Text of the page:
We descended metal and glass into the heart of Fielding Johnson’s South Wing. This, we knew, was going to be good. In the midst of yet another frenetically successful Literary Leicester week, we were about to be treated to an hour of poetry, an hour of pure pleasure, and we weren’t disappointed.
Rory Waterman is no stranger to Leicester University having studied for his BA and PhD here. His warm, self-deprecating humour had us all smiling along as he regaled the horrors of life in the staff room, the agonies of teenage years and travels through cities remembered, reading from his latest collection, Sarajevo Roses, and his earlier collection, Tonight the Summer’s Over.
Douglas Dunn, we were told, had travelled down on the 5.30 am train from Scotland to introduce us to The Noise of a Fly, his first poetry collection in sixteen years. The book blurb promises a collection ‘brimming with warmth, mischief and humour’ which is absolutely correct. Dunn has not been labelled ‘the most respected Scottish poet of his generation’ for nothing. He treated us to his own style of self-deprecating humour which the first line of his poem 'Thursday' well illustrates: ‘Gave yet another lecture. God, I’m boring.’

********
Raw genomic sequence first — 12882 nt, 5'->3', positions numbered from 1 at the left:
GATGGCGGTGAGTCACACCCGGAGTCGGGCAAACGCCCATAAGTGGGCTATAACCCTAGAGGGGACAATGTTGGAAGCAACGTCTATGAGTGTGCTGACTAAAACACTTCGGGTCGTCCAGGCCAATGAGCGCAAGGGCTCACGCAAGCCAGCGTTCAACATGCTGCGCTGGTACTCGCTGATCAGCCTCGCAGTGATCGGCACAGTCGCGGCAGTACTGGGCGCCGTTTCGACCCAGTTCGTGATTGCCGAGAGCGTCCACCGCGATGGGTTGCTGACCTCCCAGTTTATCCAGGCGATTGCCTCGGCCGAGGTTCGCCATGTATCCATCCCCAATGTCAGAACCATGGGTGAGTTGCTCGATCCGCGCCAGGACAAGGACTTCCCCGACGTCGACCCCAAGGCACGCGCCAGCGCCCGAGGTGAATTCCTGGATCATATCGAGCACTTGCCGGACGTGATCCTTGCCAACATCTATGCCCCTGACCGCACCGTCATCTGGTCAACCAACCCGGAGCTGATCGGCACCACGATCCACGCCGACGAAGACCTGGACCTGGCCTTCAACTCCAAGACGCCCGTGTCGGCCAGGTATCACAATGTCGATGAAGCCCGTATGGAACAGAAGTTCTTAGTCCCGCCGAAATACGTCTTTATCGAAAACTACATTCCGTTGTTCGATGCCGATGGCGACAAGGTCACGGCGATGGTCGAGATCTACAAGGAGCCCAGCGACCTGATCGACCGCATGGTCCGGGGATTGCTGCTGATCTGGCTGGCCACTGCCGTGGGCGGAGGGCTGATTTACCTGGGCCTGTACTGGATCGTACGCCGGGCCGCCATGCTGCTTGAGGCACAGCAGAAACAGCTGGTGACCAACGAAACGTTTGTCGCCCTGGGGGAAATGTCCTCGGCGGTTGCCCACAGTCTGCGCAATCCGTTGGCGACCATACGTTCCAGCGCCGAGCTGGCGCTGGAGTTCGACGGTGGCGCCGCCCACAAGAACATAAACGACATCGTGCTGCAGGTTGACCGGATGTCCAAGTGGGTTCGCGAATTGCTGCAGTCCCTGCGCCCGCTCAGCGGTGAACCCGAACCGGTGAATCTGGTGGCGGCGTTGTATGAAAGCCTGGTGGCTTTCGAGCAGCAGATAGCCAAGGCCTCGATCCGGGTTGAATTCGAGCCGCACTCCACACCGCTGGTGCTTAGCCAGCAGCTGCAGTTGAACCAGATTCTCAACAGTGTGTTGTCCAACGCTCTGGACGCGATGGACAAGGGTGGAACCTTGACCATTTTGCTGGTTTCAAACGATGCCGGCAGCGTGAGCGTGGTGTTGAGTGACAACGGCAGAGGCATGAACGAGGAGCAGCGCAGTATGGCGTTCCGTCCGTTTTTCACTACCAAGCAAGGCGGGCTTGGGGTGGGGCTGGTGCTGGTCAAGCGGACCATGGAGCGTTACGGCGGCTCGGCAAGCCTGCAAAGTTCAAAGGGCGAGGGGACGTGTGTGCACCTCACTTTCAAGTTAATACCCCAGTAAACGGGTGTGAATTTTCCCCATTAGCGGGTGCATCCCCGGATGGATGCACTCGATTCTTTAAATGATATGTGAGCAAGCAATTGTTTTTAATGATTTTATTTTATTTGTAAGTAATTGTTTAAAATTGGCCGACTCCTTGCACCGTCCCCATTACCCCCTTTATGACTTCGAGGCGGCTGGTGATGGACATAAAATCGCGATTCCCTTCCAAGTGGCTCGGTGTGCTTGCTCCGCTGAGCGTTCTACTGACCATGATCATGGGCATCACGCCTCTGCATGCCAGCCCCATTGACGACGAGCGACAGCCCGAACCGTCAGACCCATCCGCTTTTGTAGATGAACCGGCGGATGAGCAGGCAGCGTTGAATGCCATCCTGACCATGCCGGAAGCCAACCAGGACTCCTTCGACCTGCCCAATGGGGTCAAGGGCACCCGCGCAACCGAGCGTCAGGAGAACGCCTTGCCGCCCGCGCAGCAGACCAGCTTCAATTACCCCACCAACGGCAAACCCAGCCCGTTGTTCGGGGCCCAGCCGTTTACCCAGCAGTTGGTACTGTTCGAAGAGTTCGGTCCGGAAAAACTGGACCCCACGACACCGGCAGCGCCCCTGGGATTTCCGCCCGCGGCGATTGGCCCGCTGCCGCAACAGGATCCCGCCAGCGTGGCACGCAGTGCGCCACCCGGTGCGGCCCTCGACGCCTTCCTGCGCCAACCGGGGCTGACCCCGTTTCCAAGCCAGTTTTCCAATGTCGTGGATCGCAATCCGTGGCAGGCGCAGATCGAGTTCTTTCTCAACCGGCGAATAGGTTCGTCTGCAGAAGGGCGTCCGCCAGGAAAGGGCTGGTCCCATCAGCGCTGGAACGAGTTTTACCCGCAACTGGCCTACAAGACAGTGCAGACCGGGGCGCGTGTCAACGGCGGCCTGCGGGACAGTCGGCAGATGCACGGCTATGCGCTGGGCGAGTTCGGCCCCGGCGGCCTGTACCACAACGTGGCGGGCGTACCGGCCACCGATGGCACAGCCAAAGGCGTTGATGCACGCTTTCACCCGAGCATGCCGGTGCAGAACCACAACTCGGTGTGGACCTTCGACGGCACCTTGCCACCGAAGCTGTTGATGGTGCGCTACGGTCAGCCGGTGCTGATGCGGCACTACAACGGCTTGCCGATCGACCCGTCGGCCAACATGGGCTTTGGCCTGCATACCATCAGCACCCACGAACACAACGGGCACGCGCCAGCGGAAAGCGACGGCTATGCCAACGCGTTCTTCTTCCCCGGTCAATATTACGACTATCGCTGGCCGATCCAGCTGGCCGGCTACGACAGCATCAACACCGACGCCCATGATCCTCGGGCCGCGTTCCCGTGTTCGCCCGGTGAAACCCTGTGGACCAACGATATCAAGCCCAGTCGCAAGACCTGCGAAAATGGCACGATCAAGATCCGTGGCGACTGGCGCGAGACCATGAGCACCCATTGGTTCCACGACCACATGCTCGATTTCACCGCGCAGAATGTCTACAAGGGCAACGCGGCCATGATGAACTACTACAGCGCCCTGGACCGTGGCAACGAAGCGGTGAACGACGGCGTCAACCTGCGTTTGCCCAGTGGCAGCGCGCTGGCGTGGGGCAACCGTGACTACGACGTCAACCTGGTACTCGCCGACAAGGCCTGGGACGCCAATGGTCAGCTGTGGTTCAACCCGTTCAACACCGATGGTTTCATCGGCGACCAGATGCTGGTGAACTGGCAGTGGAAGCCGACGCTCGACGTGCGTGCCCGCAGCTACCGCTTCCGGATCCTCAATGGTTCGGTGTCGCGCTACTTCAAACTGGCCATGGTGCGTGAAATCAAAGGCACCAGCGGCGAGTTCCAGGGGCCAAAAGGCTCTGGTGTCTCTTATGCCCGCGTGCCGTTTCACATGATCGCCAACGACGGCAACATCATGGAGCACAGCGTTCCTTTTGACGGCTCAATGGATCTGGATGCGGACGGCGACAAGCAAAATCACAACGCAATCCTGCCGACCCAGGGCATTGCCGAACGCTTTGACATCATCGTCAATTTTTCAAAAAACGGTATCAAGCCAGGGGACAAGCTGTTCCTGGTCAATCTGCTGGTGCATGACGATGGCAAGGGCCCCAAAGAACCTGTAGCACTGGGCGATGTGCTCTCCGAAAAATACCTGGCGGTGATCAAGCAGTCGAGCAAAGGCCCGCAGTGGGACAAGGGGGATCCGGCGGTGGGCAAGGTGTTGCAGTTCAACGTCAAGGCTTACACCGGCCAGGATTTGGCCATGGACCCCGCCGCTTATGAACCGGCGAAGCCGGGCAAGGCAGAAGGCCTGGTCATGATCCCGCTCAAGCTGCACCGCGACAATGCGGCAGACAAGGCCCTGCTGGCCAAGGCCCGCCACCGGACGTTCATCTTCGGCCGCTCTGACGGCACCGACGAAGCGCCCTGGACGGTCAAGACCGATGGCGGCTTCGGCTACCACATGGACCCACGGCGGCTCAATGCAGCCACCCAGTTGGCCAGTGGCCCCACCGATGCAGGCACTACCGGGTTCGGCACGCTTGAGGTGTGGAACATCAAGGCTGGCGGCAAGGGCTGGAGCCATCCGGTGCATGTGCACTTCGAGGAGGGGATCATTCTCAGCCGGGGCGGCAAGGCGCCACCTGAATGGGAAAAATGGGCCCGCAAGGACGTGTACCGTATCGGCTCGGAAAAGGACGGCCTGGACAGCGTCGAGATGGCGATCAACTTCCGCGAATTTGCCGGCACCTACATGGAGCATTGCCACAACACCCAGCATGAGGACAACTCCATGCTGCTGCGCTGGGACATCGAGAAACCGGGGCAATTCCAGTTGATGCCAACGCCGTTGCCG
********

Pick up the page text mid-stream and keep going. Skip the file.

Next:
His gentle delivery belied some gritty content. 'The Nothing-But' contains lines that speak of emotions few people have ever committed to words: 'To have kissed the lips of one who is dying / Is to have tasted silence, salt and wilderness.’
Of all the funny, fascinating and moving lines we heard that evening, if I had to choose a favourite, it would be Douglas Dunn’s line about a poem trapped in an empty fountain pen, because we all have poems like that … or is it just me?
About the reviewer
Rosalind Adam is a writer and student on the MA in Creative Writing at the University of Leicester. Her blog is: http://rosalindadam.blogspot.co.uk/